Results showed that the LPD-RH and RPD-LH groups had no significantly lower adjusted scores than the HC group on any neuropsychological tests, except for the TMT sub-test part A, where LPD-RH were slower than HC [F(2, 37) = 7.585, p = 0.002]. No other difference reached statistical significance between HC and PD groups and between PD groups (see Table 2).


Table 2. Adjusted and row scores (when adjusted scores are not available) obtained by HC (healthy controls) and PD (Parkinson's disease) groups on neuropsychological tests.

Behavioral Tasks

Technical failures and responses given after the time limit of 5,000 ms (LPD-RH patients: 13%; RPD-LH: 13.8%; HC: 6.6%) were excluded from the analyses. Accuracy and mean RTs are shown in Figure 2 and Table 3.


Figure 2. (A) Accuracy of PD patients and controls in the two tasks (VN, noun from verb; NV, verb from noun); (B) Reaction times (RTs) of PD patients (LPD-RH; RPD-LH) and controls (HC) in the two tasks (NV, verb from noun; VN, noun from verb).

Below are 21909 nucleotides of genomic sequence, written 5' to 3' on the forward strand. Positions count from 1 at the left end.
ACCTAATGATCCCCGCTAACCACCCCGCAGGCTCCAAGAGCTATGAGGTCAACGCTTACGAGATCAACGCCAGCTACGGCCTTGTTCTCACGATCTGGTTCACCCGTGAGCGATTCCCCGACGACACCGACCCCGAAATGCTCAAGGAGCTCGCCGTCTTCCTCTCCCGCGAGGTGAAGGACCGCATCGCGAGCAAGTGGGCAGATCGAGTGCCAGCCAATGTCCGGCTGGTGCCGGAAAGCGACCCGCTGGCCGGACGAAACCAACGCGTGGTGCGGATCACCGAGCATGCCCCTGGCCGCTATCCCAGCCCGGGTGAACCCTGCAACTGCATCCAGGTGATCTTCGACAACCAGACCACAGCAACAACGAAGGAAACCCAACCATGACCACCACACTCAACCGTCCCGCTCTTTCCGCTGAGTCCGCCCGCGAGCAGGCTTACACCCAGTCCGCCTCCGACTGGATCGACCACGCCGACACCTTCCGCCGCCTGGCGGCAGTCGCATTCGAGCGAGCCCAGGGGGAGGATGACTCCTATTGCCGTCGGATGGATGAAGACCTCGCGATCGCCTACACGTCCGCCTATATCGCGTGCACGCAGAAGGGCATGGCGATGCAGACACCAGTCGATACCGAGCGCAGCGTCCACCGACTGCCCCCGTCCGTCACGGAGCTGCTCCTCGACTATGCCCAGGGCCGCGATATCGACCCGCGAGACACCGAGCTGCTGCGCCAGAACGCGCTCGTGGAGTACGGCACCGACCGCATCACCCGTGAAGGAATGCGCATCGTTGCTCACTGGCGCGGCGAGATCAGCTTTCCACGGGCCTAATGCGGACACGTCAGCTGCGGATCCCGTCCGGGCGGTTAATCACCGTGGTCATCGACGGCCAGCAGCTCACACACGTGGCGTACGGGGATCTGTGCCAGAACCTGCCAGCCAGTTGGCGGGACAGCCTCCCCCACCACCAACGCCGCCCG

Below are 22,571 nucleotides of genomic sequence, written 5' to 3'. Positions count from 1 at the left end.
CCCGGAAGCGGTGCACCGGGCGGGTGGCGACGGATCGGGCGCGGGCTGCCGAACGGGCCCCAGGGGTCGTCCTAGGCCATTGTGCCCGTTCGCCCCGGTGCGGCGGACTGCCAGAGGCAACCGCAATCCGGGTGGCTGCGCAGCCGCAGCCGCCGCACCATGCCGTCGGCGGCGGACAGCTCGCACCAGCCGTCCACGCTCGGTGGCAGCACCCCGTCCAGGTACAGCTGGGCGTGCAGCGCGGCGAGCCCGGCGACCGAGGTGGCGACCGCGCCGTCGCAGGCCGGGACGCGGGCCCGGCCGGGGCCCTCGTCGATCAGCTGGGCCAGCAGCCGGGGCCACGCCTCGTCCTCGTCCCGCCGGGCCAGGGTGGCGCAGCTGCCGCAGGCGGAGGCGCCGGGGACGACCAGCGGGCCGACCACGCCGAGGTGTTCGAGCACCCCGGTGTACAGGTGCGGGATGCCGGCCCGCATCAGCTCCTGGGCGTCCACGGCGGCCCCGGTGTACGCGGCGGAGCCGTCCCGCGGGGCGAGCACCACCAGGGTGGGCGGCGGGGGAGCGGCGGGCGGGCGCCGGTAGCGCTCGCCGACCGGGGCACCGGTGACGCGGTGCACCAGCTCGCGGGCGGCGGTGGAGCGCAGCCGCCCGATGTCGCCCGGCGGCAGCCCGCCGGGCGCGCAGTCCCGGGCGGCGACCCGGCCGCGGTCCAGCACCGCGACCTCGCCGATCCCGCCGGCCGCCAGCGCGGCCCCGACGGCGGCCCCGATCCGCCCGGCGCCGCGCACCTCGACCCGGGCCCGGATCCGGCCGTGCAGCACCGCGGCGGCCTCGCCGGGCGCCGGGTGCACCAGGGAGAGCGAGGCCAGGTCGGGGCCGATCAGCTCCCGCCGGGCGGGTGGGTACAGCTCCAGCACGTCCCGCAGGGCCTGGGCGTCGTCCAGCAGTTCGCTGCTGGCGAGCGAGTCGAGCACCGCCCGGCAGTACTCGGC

Table 3. Mean (M) and Standard Deviation (SD) RTs (ms) and accuracy in generation (NV) and derivation (VN) tasks by groups.


The interaction between group and task proved to be significant (χ2 = 21.287, df = 2, p < 0.001): all participants showed a lower percentage of accuracy in the derivation (74.5%) (e.g., osservare [to observe] –> osservazione [observation]) than in the generation task (96.5%). However, it is worth noting that RPD-LH patients had a level of accuracy in derivation task (65.9%; standardized residual = −2.9) lower not only than controls (80.6%), but also than LPD-RH patients (77.1%), who did not significantly differ from the HC group.

The number of alternatives and the number of alternatives more frequent than the target proved to exert significant effects (b = −0.4974, z = −7.380, p < 0.001; b = −1.0249, z = −6.033, p < 0.001, respectively): the higher is their value, the lower is the percentage of accuracy showed by all participants. The inhibitory effect of input frequency was significant, as well (b = −0.1414, z = −2.08, p = 0.037). On the contrary, target frequency had a facilitatory effect: the higher the frequency, the higher the percentage of accuracy (b = 0.3526, z = 5.246, p < 0.001).


Analysis on RTs was carried out only for trials in which the word was correctly produced (accuracy for LPD-RH: 86.1%; for RPD-LH: 81.1%; for HC: 89.3%).